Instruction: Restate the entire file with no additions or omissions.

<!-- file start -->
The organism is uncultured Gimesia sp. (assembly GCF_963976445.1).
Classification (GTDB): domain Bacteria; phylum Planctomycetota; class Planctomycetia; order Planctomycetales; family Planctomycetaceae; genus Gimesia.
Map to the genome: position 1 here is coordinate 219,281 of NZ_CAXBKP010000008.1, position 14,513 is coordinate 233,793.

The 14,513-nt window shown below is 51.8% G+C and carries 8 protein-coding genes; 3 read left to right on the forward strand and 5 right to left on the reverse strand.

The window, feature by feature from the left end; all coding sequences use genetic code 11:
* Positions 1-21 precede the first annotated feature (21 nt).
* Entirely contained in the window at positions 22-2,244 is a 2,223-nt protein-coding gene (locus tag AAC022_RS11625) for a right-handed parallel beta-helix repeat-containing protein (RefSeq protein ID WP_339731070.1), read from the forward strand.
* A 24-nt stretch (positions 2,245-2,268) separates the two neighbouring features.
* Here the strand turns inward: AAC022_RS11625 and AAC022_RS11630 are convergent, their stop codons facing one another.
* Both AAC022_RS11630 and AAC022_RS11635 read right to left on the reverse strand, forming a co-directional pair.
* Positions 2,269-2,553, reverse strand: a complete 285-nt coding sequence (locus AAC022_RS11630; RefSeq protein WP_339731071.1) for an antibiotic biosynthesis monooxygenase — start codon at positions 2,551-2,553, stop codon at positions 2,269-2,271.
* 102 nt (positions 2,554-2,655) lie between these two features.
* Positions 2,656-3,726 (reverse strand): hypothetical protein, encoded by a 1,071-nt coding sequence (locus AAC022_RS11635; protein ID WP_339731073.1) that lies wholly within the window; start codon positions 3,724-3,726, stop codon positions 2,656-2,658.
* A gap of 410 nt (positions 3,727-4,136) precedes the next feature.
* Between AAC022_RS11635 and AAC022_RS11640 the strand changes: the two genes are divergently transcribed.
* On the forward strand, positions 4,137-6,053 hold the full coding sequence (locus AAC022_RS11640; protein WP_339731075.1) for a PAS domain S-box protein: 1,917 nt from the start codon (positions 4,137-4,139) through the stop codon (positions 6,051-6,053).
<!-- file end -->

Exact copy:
The organism is uncultured Gimesia sp. (assembly GCF_963976445.1).
Classification (GTDB): domain Bacteria; phylum Planctomycetota; class Planctomycetia; order Planctomycetales; family Planctomycetaceae; genus Gimesia.
Map to the genome: position 1 here is coordinate 219,281 of NZ_CAXBKP010000008.1, position 14,513 is coordinate 233,793.

The 14,513-nt window shown below is 51.8% G+C and carries 8 protein-coding genes; 3 read left to right on the forward strand and 5 right to left on the reverse strand.

The window, feature by feature from the left end; all coding sequences use genetic code 11:
* Positions 1-21 precede the first annotated feature (21 nt).
* Entirely contained in the window at positions 22-2,244 is a 2,223-nt protein-coding gene (locus tag AAC022_RS11625) for a right-handed parallel beta-helix repeat-containing protein (RefSeq protein ID WP_339731070.1), read from the forward strand.
* A 24-nt stretch (positions 2,245-2,268) separates the two neighbouring features.
* Here the strand turns inward: AAC022_RS11625 and AAC022_RS11630 are convergent, their stop codons facing one another.
* Both AAC022_RS11630 and AAC022_RS11635 read right to left on the reverse strand, forming a co-directional pair.
* Positions 2,269-2,553, reverse strand: a complete 285-nt coding sequence (locus AAC022_RS11630; RefSeq protein WP_339731071.1) for an antibiotic biosynthesis monooxygenase — start codon at positions 2,551-2,553, stop codon at positions 2,269-2,271.
* 102 nt (positions 2,554-2,655) lie between these two features.
* Positions 2,656-3,726 (reverse strand): hypothetical protein, encoded by a 1,071-nt coding sequence (locus AAC022_RS11635; protein ID WP_339731073.1) that lies wholly within the window; start codon positions 3,724-3,726, stop codon positions 2,656-2,658.
* A gap of 410 nt (positions 3,727-4,136) precedes the next feature.
* Between AAC022_RS11635 and AAC022_RS11640 the strand changes: the two genes are divergently transcribed.
* On the forward strand, positions 4,137-6,053 hold the full coding sequence (locus AAC022_RS11640; protein WP_339731075.1) for a PAS domain S-box protein: 1,917 nt from the start codon (positions 4,137-4,139) through the stop codon (positions 6,051-6,053).